8. #8
    Registered User lkraus's Avatar
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    I got the job done for many years with three short tire irons. I finally got tired of wrestling the rim and tire across the garage floor, but still balked at the cost and space required for a machine I'd use only every other year. I finally bought a Harbor Freight Tire Changer with motorcycle wheel attachment, both purchased when on sale, with 20% off coupons. I added a Mojolever and MojoBlocks to better hold and protect the rim. Total investment ~$210. Works great, no disk interference on my RT wheels.

    Most mount the changer to the garage floor with anchors, some mount it on a shipping pallet. Somewhere, long ago, I acquired a 2ft by 3ft piece of 3/8" steel plate, usually used as temporary welding table. I drilled and tapped it, and mounted the changer on one corner. I park a car on the opposite corner to secure it. Between tire changes, the changer goes back in the box and is stored on a shelf, the steel plate is stored in my plywood stack.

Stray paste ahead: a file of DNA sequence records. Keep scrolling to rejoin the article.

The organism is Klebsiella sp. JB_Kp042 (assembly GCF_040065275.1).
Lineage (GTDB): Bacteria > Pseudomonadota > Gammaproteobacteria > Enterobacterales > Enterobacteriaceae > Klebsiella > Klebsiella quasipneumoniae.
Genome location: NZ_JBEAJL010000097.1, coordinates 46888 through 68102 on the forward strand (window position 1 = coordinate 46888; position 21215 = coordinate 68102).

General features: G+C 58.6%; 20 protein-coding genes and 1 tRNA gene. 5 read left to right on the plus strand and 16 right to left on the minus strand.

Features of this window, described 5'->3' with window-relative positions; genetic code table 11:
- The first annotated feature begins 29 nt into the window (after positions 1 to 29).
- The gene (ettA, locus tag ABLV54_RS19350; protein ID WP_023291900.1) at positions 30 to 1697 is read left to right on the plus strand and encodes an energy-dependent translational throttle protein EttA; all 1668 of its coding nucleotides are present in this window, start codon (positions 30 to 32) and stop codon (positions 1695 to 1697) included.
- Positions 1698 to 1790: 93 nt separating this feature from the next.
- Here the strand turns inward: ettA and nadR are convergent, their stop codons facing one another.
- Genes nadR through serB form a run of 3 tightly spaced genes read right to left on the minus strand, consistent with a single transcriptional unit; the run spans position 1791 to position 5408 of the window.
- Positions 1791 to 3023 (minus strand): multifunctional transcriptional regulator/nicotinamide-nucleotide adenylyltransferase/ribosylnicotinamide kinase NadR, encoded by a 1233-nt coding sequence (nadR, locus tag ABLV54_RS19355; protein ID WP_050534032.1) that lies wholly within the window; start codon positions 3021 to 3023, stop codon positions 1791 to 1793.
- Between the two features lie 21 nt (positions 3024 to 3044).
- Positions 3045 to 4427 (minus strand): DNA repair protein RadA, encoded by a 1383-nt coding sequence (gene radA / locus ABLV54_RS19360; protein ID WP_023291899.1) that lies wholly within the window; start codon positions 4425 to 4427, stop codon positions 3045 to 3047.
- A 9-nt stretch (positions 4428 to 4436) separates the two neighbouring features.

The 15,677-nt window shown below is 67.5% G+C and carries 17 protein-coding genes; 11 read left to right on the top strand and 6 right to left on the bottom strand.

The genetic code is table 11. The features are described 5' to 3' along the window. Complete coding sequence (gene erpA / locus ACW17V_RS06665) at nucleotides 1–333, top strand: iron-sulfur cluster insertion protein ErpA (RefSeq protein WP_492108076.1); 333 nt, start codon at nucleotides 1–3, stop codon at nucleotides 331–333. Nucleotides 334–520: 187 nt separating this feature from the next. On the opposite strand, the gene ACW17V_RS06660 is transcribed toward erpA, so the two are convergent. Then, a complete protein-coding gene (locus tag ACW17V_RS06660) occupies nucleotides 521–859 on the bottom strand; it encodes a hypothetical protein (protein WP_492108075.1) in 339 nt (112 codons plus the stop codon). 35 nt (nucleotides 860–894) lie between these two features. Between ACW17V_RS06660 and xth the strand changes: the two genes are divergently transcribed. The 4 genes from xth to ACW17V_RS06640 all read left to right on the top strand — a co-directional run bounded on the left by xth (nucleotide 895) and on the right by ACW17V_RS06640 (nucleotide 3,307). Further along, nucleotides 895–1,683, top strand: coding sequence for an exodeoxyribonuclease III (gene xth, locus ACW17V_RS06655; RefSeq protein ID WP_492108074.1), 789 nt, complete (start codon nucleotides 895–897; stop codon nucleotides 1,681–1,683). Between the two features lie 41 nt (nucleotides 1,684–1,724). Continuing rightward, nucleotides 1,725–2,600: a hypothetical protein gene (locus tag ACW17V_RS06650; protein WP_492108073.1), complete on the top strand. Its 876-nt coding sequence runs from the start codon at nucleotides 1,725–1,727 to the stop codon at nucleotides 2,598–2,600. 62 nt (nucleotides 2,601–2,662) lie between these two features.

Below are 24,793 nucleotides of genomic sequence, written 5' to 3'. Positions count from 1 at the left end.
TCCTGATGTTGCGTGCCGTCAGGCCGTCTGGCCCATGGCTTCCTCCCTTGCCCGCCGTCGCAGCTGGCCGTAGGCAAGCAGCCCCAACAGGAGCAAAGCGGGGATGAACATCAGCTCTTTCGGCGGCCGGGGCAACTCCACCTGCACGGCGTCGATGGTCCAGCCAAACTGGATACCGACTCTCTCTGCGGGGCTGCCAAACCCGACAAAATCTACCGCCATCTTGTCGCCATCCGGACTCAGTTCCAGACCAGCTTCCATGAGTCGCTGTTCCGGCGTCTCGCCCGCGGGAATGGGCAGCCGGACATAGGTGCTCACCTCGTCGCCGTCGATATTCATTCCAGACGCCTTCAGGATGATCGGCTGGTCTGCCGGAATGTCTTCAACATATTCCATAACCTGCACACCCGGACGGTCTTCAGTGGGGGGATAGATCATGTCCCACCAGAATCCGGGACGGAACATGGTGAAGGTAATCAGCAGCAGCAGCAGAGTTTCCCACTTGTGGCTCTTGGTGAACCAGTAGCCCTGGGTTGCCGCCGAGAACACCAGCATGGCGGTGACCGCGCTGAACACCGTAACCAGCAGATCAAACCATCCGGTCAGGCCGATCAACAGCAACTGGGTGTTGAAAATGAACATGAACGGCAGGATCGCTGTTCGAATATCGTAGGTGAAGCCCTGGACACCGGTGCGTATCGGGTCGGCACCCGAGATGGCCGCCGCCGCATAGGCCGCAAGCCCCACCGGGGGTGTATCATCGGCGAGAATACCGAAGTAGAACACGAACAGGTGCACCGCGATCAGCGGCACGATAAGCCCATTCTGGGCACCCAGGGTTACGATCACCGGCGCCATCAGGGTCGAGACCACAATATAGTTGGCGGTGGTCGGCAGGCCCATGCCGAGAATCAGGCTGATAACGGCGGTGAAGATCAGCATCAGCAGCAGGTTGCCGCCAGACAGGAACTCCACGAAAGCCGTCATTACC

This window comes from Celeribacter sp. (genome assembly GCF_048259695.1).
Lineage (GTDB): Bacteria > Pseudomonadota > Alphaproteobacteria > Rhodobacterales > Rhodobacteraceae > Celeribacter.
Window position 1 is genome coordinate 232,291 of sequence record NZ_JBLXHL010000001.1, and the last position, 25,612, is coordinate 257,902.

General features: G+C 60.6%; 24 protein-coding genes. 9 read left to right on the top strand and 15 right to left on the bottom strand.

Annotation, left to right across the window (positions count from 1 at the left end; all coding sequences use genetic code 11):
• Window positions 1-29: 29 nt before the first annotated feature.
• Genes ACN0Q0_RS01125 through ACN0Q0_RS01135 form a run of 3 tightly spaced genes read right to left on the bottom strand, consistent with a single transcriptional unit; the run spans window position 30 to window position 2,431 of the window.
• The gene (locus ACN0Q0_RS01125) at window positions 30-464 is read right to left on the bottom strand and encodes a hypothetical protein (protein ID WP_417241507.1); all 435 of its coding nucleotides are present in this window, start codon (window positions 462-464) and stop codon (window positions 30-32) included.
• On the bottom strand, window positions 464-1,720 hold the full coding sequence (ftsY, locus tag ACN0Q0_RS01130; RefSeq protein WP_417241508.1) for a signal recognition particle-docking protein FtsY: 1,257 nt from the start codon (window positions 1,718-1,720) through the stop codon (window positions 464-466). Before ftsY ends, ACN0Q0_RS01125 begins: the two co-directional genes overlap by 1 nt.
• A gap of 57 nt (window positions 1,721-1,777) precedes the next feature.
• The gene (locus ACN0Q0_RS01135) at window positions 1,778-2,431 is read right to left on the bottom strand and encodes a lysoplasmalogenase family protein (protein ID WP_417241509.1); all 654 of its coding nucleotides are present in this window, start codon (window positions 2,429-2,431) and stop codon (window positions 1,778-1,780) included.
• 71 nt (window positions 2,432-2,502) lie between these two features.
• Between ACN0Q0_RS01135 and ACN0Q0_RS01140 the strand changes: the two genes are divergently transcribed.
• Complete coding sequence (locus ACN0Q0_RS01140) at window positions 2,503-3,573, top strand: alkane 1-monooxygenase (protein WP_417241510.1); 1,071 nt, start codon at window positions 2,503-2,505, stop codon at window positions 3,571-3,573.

Larry
    2006 R1200RT

  9. #9
    SURVIVOR akbeemer's Avatar
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    Quote Originally Posted by PGlaves View Post
    No, but I can take one. Stand by a few ...
    Should we form a search party?
    Kevin Huddy
    The Outpost, Silver City, Montana

  10. #10
    I got a decent price on a No-Mar, several years ago...so I bit . It actually works very well, but IMO the key is plenty of proper lube & patience . If you go that route ? I recommend the wheel clamp upgrade & several rim savers...Well worth the reasonable extra cost . The overall cost of them has come down , mine was a demo-show special.